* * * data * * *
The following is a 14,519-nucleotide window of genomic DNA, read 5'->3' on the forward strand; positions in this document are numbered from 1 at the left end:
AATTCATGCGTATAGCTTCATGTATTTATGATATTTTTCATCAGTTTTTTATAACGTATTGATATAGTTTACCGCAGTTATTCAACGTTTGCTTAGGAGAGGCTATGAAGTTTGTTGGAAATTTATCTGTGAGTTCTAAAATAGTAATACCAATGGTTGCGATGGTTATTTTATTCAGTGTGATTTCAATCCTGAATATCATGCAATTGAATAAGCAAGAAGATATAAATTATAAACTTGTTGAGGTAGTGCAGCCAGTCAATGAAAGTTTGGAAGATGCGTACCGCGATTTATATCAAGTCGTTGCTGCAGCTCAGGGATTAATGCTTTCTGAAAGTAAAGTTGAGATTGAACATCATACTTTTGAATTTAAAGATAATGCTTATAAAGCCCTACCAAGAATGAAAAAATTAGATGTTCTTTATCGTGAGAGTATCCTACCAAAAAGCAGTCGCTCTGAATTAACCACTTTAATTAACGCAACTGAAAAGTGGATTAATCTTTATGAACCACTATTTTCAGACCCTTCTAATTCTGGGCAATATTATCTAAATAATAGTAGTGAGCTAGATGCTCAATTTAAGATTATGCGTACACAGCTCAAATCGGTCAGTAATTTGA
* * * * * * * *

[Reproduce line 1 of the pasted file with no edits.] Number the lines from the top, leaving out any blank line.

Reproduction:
The following is a 14,519-nucleotide window of genomic DNA, read 5'->3' on the forward strand; positions in this document are numbered from 1 at the left end: